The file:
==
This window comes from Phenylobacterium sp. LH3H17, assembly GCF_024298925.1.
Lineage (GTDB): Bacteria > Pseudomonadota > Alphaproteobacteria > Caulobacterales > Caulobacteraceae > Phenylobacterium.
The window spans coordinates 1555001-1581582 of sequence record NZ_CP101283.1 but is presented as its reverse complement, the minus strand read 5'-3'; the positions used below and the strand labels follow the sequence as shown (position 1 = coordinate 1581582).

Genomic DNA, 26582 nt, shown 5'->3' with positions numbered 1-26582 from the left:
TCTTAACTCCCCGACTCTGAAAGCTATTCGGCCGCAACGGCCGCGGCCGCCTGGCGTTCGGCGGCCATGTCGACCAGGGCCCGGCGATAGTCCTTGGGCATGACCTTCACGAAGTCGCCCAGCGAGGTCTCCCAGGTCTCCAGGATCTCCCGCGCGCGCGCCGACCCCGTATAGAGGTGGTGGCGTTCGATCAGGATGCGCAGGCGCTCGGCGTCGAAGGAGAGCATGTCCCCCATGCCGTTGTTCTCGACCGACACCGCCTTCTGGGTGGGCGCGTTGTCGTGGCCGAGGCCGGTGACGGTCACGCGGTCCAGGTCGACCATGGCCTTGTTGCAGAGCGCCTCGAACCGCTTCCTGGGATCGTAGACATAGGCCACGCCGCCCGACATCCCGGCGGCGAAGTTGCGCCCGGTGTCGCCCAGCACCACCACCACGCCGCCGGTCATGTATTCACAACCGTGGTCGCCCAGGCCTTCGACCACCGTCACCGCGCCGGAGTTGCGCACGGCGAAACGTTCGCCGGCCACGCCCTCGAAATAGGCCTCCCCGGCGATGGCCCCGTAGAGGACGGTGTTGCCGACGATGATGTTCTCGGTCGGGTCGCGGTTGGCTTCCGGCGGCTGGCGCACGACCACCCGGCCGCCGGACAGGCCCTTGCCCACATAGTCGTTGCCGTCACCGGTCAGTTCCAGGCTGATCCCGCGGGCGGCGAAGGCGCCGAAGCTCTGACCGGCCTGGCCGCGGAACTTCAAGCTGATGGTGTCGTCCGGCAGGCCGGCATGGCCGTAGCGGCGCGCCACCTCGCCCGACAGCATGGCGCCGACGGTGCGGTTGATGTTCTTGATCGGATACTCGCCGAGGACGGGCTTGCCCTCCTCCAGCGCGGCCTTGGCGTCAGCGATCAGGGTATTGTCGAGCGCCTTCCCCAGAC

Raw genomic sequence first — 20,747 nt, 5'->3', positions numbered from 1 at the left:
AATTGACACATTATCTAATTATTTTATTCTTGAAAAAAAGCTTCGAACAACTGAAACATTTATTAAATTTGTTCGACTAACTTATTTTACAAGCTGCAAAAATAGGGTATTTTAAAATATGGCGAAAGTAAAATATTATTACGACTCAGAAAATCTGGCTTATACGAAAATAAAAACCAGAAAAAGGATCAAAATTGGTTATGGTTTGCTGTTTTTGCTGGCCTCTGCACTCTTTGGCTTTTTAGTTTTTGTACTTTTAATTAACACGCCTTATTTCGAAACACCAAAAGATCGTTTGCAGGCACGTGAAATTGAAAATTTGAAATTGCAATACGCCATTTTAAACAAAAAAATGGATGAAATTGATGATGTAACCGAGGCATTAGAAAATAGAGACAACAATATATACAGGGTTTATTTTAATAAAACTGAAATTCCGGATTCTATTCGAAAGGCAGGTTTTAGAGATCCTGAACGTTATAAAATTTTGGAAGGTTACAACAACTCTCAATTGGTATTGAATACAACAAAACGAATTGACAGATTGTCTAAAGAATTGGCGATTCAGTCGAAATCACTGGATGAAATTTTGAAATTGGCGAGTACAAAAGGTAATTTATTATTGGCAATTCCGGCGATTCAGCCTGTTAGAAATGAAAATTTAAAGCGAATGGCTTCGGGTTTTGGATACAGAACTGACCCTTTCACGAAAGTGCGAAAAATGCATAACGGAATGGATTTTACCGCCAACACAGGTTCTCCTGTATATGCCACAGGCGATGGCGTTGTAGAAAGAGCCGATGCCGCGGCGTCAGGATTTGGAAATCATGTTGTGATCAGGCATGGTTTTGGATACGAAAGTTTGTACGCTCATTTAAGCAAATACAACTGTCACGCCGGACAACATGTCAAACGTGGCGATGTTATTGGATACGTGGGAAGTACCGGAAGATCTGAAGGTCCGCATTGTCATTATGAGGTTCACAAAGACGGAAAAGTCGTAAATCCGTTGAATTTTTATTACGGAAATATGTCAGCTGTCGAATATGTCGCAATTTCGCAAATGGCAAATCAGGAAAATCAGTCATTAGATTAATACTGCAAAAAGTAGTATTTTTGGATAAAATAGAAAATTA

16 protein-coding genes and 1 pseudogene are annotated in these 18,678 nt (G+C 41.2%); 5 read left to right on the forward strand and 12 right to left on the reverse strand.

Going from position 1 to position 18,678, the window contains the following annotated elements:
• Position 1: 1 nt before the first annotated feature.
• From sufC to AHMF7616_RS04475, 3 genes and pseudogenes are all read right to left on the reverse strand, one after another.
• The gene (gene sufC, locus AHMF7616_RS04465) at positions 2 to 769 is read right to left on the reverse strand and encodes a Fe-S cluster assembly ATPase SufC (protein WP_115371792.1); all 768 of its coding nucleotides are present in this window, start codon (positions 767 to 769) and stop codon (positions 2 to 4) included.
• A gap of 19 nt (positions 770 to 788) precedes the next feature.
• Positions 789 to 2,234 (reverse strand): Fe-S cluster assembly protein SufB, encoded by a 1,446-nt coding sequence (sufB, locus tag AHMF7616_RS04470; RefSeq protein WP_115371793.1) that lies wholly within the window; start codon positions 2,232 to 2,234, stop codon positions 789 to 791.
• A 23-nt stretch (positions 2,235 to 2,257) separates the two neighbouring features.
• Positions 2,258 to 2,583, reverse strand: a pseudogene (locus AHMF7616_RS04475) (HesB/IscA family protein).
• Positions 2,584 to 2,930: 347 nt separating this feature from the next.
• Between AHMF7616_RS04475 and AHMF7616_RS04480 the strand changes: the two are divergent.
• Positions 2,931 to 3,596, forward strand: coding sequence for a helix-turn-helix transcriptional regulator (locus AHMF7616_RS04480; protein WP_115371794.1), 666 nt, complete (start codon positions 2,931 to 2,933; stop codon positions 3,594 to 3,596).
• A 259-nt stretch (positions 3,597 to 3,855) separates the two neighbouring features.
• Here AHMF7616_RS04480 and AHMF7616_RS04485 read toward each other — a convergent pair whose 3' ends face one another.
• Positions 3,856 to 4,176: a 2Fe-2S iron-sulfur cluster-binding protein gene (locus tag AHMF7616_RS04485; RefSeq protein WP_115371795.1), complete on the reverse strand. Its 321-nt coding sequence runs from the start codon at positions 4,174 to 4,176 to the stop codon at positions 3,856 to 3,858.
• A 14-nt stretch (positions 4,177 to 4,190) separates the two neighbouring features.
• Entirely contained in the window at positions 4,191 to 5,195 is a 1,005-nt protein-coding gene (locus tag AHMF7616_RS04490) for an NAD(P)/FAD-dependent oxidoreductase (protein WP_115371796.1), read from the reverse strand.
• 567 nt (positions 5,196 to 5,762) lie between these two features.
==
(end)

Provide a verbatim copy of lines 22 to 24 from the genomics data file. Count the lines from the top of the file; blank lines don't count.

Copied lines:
• Positions 3,856 to 4,176: a 2Fe-2S iron-sulfur cluster-binding protein gene (locus tag AHMF7616_RS04485; RefSeq protein WP_115371795.1), complete on the reverse strand. Its 321-nt coding sequence runs from the start codon at positions 4,174 to 4,176 to the stop codon at positions 3,856 to 3,858.
• A 14-nt stretch (positions 4,177 to 4,190) separates the two neighbouring features.
• Entirely contained in the window at positions 4,191 to 5,195 is a 1,005-nt protein-coding gene (locus tag AHMF7616_RS04490) for an NAD(P)/FAD-dependent oxidoreductase (protein WP_115371796.1), read from the reverse strand.